If you keep in mind that the first and second "drafts" of the epic, called Jaya and Bharata respectively, were much shorter than the current version and that the ostentatiously divine elements were later additions, it's quite feasible. The idea of Vidura stepping in to father Kunti's children because his brother Pandu was impotent/dead would not be different in any significant way from Vyasa fathering Ambika and Ambalika's children after the death of Vichitraveerya.

    About who is or is no worthy of being crowned king: that's a problematic question throughout the epic. After Bheeshma renounces his rights to the throne and Chitrangada/Vichitraveerya die young, none of the subsequent generations of princes can be considered direct descendants of the Kuru line in the strictest sense - the circumstances of all the births that follow are much too murky for that. In a way, they're all imposters, squabbling over a kingdom that rightfully belongs to none of them!

  13. Also, the illegitimacy of the Pandava births as well as those of Dritharashtra and Pandu were secrets guarded by Kunti and Bheeshma respectively.

    I don't think the Pandavas' birth was a secret - Duryodhana explicitly brings up the fact that the Pandavas weren't Pandu's sons and uses it to mock them/question their rights. And other characters repeatedly extol the valour of Arjuna/Bhima by referring to them as the sons of Indra/Vayu, though sadly hardly anyone does the same for poor Nakula and Sahadeva!

  14. Jai,

    Curious about your silence on the Foundation series. I guess it is not as rich and dense as the Lord of the Rings or the Mahabharat, but even so - never even a mention?

  15. Neha: haven't read it, sadly. Most of my sci-fi reading has been restricted to short stories (including dozens by Asimov) - with only a few novels/series thrown in here and there.

  16. Neha/Jabberwock:
    The Foundation series is quite as rich as the other two - but you have to include all the books in that setting, ie, starting with "I, Robot", through the Olivaw 'detective' books, and ending with Foundation and Earth.

    Jai, a must-read. If only for the delight over pondering the possibility of entire sentences being reduced to an eyebrow twitch (Second Foundationeers)

  17. Does Tatwamasi have to do with the Mahabharata?

    IMHO TATWAMASI is the definitive text book on Indian Philosophy - a very contemporary book on a subject as old as the human civilization.

    Azhikode wrote the book in Malayalam - making the book an immense gift to the language, but shutting out anyone who does not follow Malayalam.

    IIWAD - (If I were a Dictator) - I would have made TATWAMASI a must read for every goddamn citizen of this bloody country.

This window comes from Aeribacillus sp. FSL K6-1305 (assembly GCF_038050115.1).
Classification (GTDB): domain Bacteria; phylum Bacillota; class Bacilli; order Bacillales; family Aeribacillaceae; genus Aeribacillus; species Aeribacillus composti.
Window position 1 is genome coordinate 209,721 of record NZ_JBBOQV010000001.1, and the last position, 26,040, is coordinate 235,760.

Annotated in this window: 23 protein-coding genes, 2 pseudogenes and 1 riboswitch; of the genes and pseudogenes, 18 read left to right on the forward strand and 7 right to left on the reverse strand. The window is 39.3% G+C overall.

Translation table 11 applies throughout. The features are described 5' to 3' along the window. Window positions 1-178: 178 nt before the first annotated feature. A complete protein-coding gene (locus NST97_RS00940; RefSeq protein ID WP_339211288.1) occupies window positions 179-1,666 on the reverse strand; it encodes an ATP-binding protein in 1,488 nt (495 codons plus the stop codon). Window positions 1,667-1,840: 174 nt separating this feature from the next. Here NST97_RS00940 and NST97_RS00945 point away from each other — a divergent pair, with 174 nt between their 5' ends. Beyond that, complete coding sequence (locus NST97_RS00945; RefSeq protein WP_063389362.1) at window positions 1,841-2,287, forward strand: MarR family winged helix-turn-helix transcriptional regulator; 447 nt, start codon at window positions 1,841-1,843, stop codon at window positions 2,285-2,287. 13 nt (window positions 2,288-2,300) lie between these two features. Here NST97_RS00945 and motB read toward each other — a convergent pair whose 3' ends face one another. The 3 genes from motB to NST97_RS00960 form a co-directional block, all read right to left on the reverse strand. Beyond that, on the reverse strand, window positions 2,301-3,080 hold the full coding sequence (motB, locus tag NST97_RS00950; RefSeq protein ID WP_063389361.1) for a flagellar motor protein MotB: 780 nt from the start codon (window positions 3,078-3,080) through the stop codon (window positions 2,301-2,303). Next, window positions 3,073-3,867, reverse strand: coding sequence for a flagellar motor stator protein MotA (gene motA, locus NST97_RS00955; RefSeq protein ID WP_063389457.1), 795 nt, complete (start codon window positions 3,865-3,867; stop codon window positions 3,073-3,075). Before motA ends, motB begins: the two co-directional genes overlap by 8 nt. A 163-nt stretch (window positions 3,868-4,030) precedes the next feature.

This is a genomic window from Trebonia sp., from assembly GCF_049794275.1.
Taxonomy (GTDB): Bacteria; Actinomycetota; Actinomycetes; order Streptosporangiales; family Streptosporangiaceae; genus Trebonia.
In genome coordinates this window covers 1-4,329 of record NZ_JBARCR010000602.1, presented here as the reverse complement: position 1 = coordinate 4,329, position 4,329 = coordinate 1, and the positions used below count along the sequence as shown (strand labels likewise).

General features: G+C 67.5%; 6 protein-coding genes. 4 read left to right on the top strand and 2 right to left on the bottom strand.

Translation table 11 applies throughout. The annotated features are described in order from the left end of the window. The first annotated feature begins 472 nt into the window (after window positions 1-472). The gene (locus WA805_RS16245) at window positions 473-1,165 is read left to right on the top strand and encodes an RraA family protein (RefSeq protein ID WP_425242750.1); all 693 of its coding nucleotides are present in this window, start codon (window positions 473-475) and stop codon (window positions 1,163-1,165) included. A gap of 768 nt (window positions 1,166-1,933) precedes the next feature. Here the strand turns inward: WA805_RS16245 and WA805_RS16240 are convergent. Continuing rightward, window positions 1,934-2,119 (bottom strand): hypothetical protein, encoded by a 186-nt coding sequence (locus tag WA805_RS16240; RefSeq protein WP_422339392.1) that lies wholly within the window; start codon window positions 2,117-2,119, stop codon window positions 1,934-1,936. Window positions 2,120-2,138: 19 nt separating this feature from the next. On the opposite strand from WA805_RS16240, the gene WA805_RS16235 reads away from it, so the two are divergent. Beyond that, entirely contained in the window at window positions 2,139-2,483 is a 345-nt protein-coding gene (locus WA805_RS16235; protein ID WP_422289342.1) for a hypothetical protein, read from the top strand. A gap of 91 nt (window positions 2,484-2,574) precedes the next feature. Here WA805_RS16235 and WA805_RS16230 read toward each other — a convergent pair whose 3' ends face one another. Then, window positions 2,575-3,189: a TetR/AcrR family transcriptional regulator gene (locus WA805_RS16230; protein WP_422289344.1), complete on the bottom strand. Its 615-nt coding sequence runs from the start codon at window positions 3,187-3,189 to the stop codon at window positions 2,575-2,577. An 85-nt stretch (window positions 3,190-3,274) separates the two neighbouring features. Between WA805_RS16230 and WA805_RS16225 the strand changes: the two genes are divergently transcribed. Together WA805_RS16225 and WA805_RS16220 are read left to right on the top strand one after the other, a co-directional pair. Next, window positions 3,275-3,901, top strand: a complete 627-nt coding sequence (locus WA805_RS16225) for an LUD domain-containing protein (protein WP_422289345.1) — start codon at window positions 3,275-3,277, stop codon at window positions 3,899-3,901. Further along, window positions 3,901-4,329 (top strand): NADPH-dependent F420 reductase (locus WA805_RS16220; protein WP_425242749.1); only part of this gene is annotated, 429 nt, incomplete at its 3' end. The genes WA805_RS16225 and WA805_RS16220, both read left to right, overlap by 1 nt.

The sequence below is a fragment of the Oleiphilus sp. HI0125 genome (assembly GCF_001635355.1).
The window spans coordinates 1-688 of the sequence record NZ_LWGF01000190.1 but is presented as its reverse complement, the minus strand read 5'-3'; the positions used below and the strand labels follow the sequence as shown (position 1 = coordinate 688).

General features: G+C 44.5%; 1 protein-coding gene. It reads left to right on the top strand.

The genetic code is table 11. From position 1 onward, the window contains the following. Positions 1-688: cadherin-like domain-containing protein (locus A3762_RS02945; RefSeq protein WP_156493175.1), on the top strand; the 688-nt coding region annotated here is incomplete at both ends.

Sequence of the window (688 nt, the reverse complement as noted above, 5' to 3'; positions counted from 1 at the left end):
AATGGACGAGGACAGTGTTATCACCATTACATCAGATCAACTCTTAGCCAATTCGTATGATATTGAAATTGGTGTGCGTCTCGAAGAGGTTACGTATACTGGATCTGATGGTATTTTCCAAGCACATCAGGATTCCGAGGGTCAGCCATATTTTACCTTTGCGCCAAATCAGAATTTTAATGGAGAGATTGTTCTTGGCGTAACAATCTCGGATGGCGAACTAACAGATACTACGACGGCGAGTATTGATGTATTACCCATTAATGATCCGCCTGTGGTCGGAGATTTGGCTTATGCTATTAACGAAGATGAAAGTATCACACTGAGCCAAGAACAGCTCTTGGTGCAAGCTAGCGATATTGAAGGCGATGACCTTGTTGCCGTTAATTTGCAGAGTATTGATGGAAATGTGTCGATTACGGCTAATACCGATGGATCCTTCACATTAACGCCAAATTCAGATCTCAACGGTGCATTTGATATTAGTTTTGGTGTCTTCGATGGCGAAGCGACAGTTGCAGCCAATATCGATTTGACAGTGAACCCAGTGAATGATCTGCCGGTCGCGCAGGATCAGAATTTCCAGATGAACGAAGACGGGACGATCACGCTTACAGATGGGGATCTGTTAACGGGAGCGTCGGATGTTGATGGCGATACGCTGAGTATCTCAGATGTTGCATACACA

18. Can anyone point me to a concise intro to Tatwamasi?


  19. ??!

    Yes, I am quite a fan of the foundation series too. I read it a long awhile ago, having borrowed it from my brother's friend - and I think I should like to revisit it soon. I don’t remember much of the richness - surely it was a little less when we find that complete languages were invented and more(as in LOTR) or generations are described down to each individual and dense philosophies are discussed and compared (as in the Mahabharata). But I think the beauty of the Foundation trilogy lies in it's pace and conciseness. What do you think about the books that followed the trilogy? I believe Asimov didn’t really want to write them, but was made an offer he couldn’t refuse. :)

  20. Oh! I meant part of the beauty lies in the conciseness and pace. The plot, how amazing is that!

  21. Have you read "Mrityunjaya"? It's the Mahabharata from Karna's perspective. It's originally in Marathi though there's an English translation available. I've heard Marathi-reading friends recommend it highly, but I haven't had a chance to read the it yet.

    The English version is called "Mrityunjaya - The Death of Karna".

  22. Ajay: I've read most of it, but in the Hindi translation (it's about the only full-length book I've read in Hindi) - would like to get my hands on the English one, though of course the quality of translation is always a factor.

    Like I indicated in the post though, I don't think there's much more that can be done with Karna - he just has too much appeal as a character, the original text has at least five or six really powerful and dramatic episodes built around him (more dramatic than for any other character, I'd say) and he's been deeply analysed in academic studies. At this point I'd be much more interested in a thoughtful perspective-study of Bhima or Yudhisthira or several other characters.

  23. thx for sharing Bhimsen link,

  24. I've been following Panicker's retelling of Randamoozham and it occurred to me that MT's book may have already been translated into English. I find that Macmillan India published one by P.K. Ravindranath in 1997, although as far as I can tell, it appears to be out of print. Have you seen or read it?

  25. There is another work of fiction in Malayalam based on the Mahabharatha, called "Ini Njaan Uranagatte" (And now let me sleep) by PK Balakrishnan.

    Its a retelling of the story from Draupadi's perspective. Its been quite some time since I read it, but I believe it is set in the night after the battle, when Ashwathama massacres the Pandava children.

  26. Hello Jabberwock,
    I have started watching a fascinating show on Netflix called Dharmakshetra (it is in hindi and apparently was recently telecast on an Indian channel called Epic?). It follows the workings of a tribunal headed by Lord Chitragupta (I think he is also called Yamraj) in Heaven following the Mahabharata war. Each character in the war is brought to the court and accused of various war crimes, and has to justify his/her actions. It is wonderful how they have some interesting material on Yudhisthir (one of the most interesting characters to me) (he's shown to have lusted for or being in love with Draupadi before she became his brother's wife, and have used various tactics to ensure she spent the most time with him during their early matrimonial years), Sahdev (shown to be very interesting and admirable, and apparently the most brilliant of all brothers), Eklavya and a wonderful contrast between him and Karna, an interesting commentary on Karna by Krishna which, while full of praise, addresses his grey areas like his deep-rooted insecurities, his obsession with being seen as a higher-caste, his use of archery to prove himself to be a member of the upper caste instead of a pure love for the art form (that Eklavya has), etc. I highly recommend it to someone like you who seems well versed in modern interpretations of the tale, and very interested in it.